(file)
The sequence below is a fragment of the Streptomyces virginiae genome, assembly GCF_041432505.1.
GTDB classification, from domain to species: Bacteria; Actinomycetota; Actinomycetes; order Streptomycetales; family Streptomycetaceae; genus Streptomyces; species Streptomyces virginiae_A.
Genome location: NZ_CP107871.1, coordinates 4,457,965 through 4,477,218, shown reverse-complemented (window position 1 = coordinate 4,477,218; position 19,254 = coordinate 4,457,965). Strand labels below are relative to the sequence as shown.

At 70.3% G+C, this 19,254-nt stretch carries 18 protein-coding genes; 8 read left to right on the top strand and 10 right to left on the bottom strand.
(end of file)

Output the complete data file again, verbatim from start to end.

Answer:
The sequence below is a fragment of the Streptomyces virginiae genome, assembly GCF_041432505.1.
GTDB classification, from domain to species: Bacteria; Actinomycetota; Actinomycetes; order Streptomycetales; family Streptomycetaceae; genus Streptomyces; species Streptomyces virginiae_A.
Genome location: NZ_CP107871.1, coordinates 4,457,965 through 4,477,218, shown reverse-complemented (window position 1 = coordinate 4,477,218; position 19,254 = coordinate 4,457,965). Strand labels below are relative to the sequence as shown.

At 70.3% G+C, this 19,254-nt stretch carries 18 protein-coding genes; 8 read left to right on the top strand and 10 right to left on the bottom strand.